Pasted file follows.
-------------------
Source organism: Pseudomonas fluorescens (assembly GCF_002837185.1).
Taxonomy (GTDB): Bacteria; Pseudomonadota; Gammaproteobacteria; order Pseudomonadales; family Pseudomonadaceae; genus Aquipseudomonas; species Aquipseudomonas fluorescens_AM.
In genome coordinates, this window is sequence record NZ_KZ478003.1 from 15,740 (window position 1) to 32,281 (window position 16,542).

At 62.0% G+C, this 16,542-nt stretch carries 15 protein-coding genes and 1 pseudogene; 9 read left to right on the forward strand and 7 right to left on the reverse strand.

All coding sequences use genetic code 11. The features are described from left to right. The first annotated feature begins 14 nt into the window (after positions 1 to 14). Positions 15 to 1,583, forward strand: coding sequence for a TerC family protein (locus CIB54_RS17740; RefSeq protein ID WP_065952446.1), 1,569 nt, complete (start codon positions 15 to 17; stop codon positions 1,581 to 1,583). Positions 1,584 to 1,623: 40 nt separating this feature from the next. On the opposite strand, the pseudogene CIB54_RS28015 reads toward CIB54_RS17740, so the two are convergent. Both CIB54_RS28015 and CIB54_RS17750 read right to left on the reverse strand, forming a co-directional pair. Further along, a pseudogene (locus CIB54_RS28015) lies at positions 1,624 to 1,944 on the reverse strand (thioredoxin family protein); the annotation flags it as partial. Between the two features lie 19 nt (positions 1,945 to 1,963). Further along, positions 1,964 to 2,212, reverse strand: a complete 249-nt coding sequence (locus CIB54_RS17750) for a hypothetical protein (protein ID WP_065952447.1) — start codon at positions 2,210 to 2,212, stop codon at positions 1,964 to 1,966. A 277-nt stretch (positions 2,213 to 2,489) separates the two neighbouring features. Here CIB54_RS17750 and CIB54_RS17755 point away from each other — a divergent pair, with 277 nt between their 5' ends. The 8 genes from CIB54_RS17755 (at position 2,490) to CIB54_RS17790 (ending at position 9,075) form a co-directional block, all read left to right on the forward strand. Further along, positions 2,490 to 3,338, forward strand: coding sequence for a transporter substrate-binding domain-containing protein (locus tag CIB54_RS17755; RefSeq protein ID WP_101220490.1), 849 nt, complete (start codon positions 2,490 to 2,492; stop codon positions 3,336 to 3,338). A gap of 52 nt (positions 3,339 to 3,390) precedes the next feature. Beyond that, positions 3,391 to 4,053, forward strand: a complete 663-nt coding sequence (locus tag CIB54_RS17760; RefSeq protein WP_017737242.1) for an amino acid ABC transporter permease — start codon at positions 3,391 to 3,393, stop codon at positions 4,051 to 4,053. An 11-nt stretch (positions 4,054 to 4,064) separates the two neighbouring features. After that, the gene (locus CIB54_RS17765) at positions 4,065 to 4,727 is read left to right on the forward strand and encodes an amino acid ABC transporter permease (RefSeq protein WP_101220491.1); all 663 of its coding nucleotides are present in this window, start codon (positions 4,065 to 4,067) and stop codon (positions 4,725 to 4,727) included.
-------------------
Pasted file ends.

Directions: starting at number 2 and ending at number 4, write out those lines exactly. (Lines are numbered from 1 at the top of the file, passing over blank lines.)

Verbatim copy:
Taxonomy (GTDB): Bacteria; Pseudomonadota; Gammaproteobacteria; order Pseudomonadales; family Pseudomonadaceae; genus Aquipseudomonas; species Aquipseudomonas fluorescens_AM.
In genome coordinates, this window is sequence record NZ_KZ478003.1 from 15,740 (window position 1) to 32,281 (window position 16,542).

At 62.0% G+C, this 16,542-nt stretch carries 15 protein-coding genes and 1 pseudogene; 9 read left to right on the forward strand and 7 right to left on the reverse strand.